My work fits surreal and abstract, heavily inspired by expressionism and is a real life manifestation of my personal life and real world imagination. I combine key elements of love, death, mental health and blackness into my films. I am subtly inspired by Stanley Kubrick.
I have worked with editorial magazines and high profile artists as a photographer. I held a solo exhibit at the King Street Station. I have worked with brands such as Puma & Adidas Originals. I have also screened an original film at the NWFF.
All Praise to the Most High, I am always grateful to be able to share my art with the world. It’s truly an honor to be selected for this award among a talented pool of applicants. I am humbled to be a part of the Artist Development Grant, and thank the members for picking me. This means a lot to me as a Black & Muslim artist. It is a bleak world as artists for us, not many opportunities or chances come our way, and when they do we are often left in the dust. No matter how talented or astounding what we create is, we don’t have the same privileges/resources as our other counterparts. I would love for this narrative to change and hope to create an even playing field in the world of art. I appreciate any opportunity that comes my way, and never take it lightly. Thank you to the members once again!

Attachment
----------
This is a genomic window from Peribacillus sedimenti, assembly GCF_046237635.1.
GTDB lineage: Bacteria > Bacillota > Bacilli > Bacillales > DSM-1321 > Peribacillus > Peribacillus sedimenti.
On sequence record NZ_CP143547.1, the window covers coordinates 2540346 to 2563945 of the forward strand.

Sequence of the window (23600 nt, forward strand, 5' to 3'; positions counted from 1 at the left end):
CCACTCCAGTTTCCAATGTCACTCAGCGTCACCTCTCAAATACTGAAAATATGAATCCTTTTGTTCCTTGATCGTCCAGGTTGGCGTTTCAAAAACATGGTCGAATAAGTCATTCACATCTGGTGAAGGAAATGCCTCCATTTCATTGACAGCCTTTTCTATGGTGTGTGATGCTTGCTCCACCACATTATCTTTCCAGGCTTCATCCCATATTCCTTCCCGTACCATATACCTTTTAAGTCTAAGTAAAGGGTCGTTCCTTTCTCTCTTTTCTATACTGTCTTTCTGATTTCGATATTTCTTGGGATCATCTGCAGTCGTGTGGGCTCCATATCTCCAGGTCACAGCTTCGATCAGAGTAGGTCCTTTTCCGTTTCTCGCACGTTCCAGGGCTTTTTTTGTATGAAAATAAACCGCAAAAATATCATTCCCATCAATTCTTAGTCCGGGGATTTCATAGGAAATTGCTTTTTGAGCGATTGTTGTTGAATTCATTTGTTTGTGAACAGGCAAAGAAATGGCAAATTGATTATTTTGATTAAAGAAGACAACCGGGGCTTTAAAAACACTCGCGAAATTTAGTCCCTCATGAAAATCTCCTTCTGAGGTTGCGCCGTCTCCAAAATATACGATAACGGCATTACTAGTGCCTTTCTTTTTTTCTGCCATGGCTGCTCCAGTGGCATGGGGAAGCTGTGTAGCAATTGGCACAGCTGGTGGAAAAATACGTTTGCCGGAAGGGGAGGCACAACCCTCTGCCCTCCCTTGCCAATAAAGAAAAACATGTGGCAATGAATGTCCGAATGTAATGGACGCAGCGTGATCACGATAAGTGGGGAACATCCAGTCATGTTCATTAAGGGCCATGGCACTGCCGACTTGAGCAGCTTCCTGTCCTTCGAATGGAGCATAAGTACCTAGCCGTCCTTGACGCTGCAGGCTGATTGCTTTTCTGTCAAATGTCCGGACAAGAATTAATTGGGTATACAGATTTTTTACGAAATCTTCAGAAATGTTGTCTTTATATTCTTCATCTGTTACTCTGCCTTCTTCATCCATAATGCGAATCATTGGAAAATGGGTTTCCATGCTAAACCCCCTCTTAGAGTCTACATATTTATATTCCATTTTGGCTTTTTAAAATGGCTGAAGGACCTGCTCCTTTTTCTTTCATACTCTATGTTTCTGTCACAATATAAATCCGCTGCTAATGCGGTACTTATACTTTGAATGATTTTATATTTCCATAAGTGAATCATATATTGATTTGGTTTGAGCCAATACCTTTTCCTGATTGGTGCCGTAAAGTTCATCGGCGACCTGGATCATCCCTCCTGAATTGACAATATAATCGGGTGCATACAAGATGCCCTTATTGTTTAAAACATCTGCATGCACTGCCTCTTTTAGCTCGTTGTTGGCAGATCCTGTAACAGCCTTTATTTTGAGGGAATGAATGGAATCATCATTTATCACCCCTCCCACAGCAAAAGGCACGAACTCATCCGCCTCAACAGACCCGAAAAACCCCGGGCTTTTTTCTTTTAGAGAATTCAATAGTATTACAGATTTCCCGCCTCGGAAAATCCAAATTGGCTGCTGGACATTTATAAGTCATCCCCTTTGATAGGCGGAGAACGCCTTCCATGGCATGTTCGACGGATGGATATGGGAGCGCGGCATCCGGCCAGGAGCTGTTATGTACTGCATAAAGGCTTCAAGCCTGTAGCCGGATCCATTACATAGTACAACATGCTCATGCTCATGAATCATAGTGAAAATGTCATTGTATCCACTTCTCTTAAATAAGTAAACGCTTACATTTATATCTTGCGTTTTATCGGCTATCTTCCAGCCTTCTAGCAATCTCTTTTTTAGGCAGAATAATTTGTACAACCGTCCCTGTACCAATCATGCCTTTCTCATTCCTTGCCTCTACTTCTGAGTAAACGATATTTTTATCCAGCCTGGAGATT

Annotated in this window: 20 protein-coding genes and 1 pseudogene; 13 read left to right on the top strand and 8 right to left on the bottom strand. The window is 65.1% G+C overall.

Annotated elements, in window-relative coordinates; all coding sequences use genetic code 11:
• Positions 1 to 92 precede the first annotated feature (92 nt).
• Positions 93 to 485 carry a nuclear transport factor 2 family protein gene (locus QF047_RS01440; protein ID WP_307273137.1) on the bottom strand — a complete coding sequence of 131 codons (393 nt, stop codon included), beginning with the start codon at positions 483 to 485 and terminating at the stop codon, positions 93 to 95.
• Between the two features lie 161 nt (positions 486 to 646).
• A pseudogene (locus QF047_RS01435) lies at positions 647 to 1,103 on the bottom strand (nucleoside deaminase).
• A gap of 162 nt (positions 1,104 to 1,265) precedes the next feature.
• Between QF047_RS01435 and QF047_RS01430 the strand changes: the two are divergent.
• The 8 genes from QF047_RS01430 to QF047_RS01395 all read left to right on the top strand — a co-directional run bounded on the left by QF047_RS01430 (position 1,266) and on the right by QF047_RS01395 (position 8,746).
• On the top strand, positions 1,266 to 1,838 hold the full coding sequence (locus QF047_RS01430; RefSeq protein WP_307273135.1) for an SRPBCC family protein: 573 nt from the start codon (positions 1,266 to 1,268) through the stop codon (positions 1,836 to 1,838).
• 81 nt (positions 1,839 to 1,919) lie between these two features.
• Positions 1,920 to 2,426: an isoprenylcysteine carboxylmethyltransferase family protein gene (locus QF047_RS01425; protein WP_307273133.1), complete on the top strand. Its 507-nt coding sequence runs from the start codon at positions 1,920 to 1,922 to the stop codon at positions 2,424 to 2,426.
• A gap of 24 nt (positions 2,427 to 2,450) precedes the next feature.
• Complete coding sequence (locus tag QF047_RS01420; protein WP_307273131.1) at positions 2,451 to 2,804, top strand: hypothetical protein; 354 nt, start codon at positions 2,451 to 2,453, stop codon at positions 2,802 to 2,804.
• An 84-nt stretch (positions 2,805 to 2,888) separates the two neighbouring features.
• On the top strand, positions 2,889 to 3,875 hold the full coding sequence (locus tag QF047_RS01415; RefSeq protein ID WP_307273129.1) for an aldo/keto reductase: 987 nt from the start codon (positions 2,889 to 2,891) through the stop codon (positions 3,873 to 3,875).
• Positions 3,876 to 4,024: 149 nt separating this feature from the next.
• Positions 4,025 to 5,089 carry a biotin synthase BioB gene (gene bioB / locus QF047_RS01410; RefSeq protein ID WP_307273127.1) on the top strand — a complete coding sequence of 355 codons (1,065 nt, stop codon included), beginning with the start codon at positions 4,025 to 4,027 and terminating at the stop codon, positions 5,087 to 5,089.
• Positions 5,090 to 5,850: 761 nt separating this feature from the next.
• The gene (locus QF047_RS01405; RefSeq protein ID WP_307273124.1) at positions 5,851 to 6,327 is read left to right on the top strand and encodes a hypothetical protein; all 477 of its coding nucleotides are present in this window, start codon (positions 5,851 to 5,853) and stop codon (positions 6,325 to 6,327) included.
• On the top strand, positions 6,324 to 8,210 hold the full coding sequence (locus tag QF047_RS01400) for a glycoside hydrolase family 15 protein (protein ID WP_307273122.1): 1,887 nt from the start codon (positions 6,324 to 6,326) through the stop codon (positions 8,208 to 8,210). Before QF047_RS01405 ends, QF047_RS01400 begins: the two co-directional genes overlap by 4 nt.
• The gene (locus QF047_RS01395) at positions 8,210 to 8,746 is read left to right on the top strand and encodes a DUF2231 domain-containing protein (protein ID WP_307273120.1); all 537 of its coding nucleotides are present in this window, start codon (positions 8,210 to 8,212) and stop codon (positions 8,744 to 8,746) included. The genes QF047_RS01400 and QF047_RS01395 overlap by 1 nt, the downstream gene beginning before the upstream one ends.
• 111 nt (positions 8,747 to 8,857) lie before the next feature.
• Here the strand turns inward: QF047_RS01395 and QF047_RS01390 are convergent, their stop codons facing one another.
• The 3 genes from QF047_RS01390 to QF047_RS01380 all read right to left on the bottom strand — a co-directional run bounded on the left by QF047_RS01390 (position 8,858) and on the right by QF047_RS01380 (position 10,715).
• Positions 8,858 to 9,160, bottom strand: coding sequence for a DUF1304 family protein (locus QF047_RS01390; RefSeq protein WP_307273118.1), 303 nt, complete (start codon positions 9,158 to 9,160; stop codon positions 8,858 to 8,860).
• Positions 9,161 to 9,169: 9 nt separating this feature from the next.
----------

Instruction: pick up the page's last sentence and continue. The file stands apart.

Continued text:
With the goal of creating something that starts the process of healing for herself and others, Kamari Bright is a poet, videopoet, and creative that is heavily inspired by her life lessons and observations. The award-winning creator transcends the bounds of imagery and language by fortifying one with the other, creating a work more closely resemblant to the multi-sensory experiences of life. Her videopoems have been internationally received and lauded at Seattle Black Film Festival, the Film and Video Poetry Symposium, Tacoma Film Festival, and others festivals. The 2018 Jack Straw Writer is currently working on a manuscript connecting the influence of Christian folklore on present-day misogyny, and a videopoem extrapolating collective trauma and its connection to land stewardship.
Award Statement: This award came at a time when I decided to devote more time toward my art. It is a much appreciated affirmation that fuels me to keep going. This kind of support as an emerging artist makes it possible to progress and mature in my craft.